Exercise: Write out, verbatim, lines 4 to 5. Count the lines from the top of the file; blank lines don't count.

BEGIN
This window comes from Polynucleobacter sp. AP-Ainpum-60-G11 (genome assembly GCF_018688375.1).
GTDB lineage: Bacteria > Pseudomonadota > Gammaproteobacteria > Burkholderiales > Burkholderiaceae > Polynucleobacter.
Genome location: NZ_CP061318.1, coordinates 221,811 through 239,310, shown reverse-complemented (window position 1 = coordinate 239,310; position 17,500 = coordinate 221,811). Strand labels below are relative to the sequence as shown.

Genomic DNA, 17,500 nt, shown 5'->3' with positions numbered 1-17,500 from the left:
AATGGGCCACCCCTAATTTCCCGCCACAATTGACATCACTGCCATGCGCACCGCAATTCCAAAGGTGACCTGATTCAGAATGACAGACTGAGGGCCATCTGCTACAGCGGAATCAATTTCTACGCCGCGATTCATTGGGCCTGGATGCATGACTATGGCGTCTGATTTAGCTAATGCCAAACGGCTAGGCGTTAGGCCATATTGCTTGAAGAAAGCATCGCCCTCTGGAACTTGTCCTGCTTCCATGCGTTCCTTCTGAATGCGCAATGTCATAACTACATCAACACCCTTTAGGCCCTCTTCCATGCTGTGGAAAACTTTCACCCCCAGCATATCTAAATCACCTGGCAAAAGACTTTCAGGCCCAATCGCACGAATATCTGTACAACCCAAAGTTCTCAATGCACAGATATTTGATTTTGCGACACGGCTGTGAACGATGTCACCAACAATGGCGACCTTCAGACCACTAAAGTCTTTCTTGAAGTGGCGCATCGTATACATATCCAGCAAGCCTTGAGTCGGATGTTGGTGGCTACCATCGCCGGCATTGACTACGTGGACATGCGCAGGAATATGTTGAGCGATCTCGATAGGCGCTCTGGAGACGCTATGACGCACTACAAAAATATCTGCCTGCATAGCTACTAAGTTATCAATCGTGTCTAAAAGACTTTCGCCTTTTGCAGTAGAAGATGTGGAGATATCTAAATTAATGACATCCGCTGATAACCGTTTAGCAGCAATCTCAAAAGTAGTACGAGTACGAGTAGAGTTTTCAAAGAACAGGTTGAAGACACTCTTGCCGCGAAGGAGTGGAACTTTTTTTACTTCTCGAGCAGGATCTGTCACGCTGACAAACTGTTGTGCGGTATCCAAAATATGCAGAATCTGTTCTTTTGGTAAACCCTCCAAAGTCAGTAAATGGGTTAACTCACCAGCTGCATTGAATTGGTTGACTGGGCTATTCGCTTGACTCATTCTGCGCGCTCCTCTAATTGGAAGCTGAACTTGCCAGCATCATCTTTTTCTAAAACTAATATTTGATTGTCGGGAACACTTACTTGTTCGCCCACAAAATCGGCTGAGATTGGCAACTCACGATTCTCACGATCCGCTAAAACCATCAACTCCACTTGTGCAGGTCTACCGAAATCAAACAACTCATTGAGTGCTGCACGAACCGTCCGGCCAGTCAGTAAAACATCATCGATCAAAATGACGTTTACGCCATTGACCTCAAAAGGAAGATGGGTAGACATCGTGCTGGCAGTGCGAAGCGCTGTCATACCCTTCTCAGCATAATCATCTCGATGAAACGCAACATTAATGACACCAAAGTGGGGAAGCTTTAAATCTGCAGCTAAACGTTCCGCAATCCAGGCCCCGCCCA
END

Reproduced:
Genomic DNA, 17,500 nt, shown 5'->3' with positions numbered 1-17,500 from the left:
AATGGGCCACCCCTAATTTCCCGCCACAATTGACATCACTGCCATGCGCACCGCAATTCCAAAGGTGACCTGATTCAGAATGACAGACTGAGGGCCATCTGCTACAGCGGAATCAATTTCTACGCCGCGATTCATTGGGCCTGGATGCATGACTATGGCGTCTGATTTAGCTAATGCCAAACGGCTAGGCGTTAGGCCATATTGCTTGAAGAAAGCATCGCCCTCTGGAACTTGTCCTGCTTCCATGCGTTCCTTCTGAATGCGCAATGTCATAACTACATCAACACCCTTTAGGCCCTCTTCCATGCTGTGGAAAACTTTCACCCCCAGCATATCTAAATCACCTGGCAAAAGACTTTCAGGCCCAATCGCACGAATATCTGTACAACCCAAAGTTCTCAATGCACAGATATTTGATTTTGCGACACGGCTGTGAACGATGTCACCAACAATGGCGACCTTCAGACCACTAAAGTCTTTCTTGAAGTGGCGCATCGTATACATATCCAGCAAGCCTTGAGTCGGATGTTGGTGGCTACCATCGCCGGCATTGACTACGTGGACATGCGCAGGAATATGTTGAGCGATCTCGATAGGCGCTCTGGAGACGCTATGACGCACTACAAAAATATCTGCCTGCATAGCTACTAAGTTATCAATCGTGTCTAAAAGACTTTCGCCTTTTGCAGTAGAAGATGTGGAGATATCTAAATTAATGACATCCGCTGATAACCGTTTAGCAGCAATCTCAAAAGTAGTACGAGTACGAGTAGAGTTTTCAAAGAACAGGTTGAAGACACTCTTGCCGCGAAGGAGTGGAACTTTTTTTACTTCTCGAGCAGGATCTGTCACGCTGACAAACTGTTGTGCGGTATCCAAAATATGCAGAATCTGTTCTTTTGGTAAACCCTCCAAAGTCAGTAAATGGGTTAACTCACCAGCTGCATTGAATTGGTTGACTGGGCTATTCGCTTGACTCATTCTGCGCGCTCCTCTAATTGGAAGCTGAACTTGCCAGCATCATCTTTTTCTAAAACTAATATTTGATTGTCGGGAACACTTACTTGTTCGCCCACAAAATCGGCTGAGATTGGCAACTCACGATTCTCACGATCCGCTAAAACCATCAACTCCACTTGTGCAGGTCTACCGAAATCAAACAACTCATTGAGTGCTGCACGAACCGTCCGGCCAGTCAGTAAAACATCATCGATCAAAATGACGTTTACGCCATTGACCTCAAAAGGAAGATGGGTAGACATCGTGCTGGCAGTGCGAAGCGCTGTCATACCCTTCTCAGCATAATCATCTCGATGAAACGCAACATTAATGACACCAAAGTGGGGAAGCTTTAAATCTGCAGCTAAACGTTCCGCAATCCAGGCCCCGCCCA